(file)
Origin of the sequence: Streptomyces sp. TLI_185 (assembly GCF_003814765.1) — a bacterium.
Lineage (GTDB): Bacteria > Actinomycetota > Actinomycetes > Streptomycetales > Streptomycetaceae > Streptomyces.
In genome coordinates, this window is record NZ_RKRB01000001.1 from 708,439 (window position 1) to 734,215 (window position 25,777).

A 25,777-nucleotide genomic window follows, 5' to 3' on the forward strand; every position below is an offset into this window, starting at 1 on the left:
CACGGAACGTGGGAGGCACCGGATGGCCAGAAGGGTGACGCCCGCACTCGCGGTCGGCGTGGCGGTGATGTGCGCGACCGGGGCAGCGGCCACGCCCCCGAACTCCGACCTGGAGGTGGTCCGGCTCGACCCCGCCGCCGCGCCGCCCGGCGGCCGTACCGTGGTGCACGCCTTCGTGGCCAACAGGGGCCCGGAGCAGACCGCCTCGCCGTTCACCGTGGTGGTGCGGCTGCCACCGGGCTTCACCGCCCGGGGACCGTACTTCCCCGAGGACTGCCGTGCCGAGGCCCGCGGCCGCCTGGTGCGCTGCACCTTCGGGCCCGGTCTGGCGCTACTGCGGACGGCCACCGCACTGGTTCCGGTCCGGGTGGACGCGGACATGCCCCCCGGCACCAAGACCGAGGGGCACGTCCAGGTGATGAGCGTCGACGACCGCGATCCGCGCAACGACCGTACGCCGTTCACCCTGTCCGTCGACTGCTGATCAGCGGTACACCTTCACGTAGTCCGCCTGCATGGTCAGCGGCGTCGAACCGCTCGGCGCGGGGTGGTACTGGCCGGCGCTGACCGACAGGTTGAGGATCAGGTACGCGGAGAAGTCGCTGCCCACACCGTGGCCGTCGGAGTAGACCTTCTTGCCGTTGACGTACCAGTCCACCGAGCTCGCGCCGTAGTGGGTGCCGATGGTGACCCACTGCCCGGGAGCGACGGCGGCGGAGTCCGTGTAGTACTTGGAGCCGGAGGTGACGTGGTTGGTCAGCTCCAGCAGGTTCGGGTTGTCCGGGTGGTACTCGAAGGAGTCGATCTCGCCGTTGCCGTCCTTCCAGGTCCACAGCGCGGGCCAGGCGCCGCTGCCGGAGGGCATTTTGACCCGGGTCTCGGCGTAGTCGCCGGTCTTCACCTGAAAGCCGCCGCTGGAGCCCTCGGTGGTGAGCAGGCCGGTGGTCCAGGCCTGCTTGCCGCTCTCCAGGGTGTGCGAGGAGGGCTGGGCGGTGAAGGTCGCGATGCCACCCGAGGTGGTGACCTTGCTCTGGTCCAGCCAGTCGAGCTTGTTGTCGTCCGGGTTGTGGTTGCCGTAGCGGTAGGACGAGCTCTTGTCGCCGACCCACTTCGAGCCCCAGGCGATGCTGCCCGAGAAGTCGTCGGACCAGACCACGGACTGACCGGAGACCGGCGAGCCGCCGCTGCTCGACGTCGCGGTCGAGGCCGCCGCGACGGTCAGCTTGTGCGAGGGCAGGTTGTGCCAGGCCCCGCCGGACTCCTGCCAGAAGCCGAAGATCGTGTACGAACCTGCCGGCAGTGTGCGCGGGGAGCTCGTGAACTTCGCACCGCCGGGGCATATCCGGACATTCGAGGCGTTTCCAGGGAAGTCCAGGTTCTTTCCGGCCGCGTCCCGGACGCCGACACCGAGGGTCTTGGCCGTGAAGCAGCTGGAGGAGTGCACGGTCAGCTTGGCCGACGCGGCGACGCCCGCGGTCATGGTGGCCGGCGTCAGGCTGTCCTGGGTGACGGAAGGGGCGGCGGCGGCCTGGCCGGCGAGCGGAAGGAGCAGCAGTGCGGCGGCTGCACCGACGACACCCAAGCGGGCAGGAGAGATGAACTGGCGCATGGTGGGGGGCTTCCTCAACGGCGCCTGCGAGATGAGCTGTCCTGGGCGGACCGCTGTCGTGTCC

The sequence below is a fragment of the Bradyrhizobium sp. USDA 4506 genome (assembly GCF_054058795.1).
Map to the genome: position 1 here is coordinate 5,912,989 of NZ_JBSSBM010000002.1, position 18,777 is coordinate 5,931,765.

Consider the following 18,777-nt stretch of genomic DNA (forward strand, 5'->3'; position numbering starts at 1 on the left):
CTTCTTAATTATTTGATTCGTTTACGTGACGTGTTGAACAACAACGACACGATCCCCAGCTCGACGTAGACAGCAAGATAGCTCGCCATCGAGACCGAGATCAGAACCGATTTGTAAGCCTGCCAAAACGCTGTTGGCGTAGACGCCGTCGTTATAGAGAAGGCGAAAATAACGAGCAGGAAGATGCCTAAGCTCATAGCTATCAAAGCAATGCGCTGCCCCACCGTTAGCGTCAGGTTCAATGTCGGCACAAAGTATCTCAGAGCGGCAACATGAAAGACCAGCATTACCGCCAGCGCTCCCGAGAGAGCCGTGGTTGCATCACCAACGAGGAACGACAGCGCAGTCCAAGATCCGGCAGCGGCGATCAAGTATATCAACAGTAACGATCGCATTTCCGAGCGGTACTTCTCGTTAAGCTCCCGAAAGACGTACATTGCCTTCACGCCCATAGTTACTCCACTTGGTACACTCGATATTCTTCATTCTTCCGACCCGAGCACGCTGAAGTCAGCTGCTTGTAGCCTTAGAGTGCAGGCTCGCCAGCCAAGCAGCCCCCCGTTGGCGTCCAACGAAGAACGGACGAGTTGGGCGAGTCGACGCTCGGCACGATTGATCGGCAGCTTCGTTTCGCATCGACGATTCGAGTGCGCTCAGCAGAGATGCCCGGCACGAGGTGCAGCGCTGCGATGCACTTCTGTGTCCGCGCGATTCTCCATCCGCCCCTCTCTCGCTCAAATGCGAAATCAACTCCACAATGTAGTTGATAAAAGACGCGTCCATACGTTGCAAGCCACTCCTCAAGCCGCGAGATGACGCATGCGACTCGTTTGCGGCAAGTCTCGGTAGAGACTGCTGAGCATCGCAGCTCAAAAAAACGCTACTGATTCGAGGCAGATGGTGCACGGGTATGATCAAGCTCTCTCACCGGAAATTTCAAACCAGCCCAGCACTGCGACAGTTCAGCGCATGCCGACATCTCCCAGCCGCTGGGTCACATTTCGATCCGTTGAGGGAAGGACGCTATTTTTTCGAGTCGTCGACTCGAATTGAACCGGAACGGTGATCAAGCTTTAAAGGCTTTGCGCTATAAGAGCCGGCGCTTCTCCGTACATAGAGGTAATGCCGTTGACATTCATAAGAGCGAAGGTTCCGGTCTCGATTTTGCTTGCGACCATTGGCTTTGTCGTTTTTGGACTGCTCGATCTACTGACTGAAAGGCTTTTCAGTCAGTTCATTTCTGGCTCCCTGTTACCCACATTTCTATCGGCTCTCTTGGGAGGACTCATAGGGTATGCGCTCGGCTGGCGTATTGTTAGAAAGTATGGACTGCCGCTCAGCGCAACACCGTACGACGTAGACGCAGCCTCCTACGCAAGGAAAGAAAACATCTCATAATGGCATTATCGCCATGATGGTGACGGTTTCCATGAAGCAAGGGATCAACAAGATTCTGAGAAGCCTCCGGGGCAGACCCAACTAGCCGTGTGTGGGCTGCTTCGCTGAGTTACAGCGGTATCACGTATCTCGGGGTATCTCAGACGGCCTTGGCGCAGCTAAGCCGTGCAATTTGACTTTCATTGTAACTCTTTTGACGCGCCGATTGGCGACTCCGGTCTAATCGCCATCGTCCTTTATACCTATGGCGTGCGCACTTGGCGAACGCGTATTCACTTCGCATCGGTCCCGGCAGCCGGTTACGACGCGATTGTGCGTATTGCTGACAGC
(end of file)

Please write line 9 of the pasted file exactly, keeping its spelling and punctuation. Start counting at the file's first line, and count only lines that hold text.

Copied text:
CTTCTTAATTATTTGATTCGTTTACGTGACGTGTTGAACAACAACGACACGATCCCCAGCTCGACGTAGACAGCAAGATAGCTCGCCATCGAGACCGAGATCAGAACCGATTTGTAAGCCTGCCAAAACGCTGTTGGCGTAGACGCCGTCGTTATAGAGAAGGCGAAAATAACGAGCAGGAAGATGCCTAAGCTCATAGCTATCAAAGCAATGCGCTGCCCCACCGTTAGCGTCAGGTTCAATGTCGGCACAAAGTATCTCAGAGCGGCAACATGAAAGACCAGCATTACCGCCAGCGCTCCCGAGAGAGCCGTGGTTGCATCACCAACGAGGAACGACAGCGCAGTCCAAGATCCGGCAGCGGCGATCAAGTATATCAACAGTAACGATCGCATTTCCGAGCGGTACTTCTCGTTAAGCTCCCGAAAGACGTACATTGCCTTCACGCCCATAGTTACTCCACTTGGTACACTCGATATTCTTCATTCTTCCGACCCGAGCACGCTGAAGTCAGCTGCTTGTAGCCTTAGAGTGCAGGCTCGCCAGCCAAGCAGCCCCCCGTTGGCGTCCAACGAAGAACGGACGAGTTGGGCGAGTCGACGCTCGGCACGATTGATCGGCAGCTTCGTTTCGCATCGACGATTCGAGTGCGCTCAGCAGAGATGCCCGGCACGAGGTGCAGCGCTGCGATGCACTTCTGTGTCCGCGCGATTCTCCATCCGCCCCTCTCTCGCTCAAATGCGAAATCAACTCCACAATGTAGTTGATAAAAGACGCGTCCATACGTTGCAAGCCACTCCTCAAGCCGCGAGATGACGCATGCGACTCGTTTGCGGCAAGTCTCGGTAGAGACTGCTGAGCATCGCAGCTCAAAAAAACGCTACTGATTCGAGGCAGATGGTGCACGGGTATGATCAAGCTCTCTCACCGGAAATTTCAAACCAGCCCAGCACTGCGACAGTTCAGCGCATGCCGACATCTCCCAGCCGCTGGGTCACATTTCGATCCGTTGAGGGAAGGACGCTATTTTTTCGAGTCGTCGACTCGAATTGAACCGGAACGGTGATCAAGCTTTAAAGGCTTTGCGCTATAAGAGCCGGCGCTTCTCCGTACATAGAGGTAATGCCGTTGACATTCATAAGAGCGAAGGTTCCGGTCTCGATTTTGCTTGCGACCATTGGCTTTGTCGTTTTTGGACTGCTCGATCTACTGACTGAAAGGCTTTTCAGTCAGTTCATTTCTGGCTCCCTGTTACCCACATTTCTATCGGCTCTCTTGGGAGGACTCATAGGGTATGCGCTCGGCTGGCGTATTGTTAGAAAGTATGGACTGCCGCTCAGCGCAACACCGTACGACGTAGACGCAGCCTCCTACGCAAGGAAAGAAAACATCTCATAATGGCATTATCGCCATGATGGTGACGGTTTCCATGAAGCAAGGGATCAACAAGATTCTGAGAAGCCTCCGGGGCAGACCCAACTAGCCGTGTGTGGGCTGCTTCGCTGAGTTACAGCGGTATCACGTATCTCGGGGTATCTCAGACGGCCTTGGCGCAGCTAAGCCGTGCAATTTGACTTTCATTGTAACTCTTTTGACGCGCCGATTGGCGACTCCGGTCTAATCGCCATCGTCCTTTATACCTATGGCGTGCGCACTTGGCGAACGCGTATTCACTTCGCATCGGTCCCGGCAGCCGGTTACGACGCGATTGTGCGTATTGCTGACAGC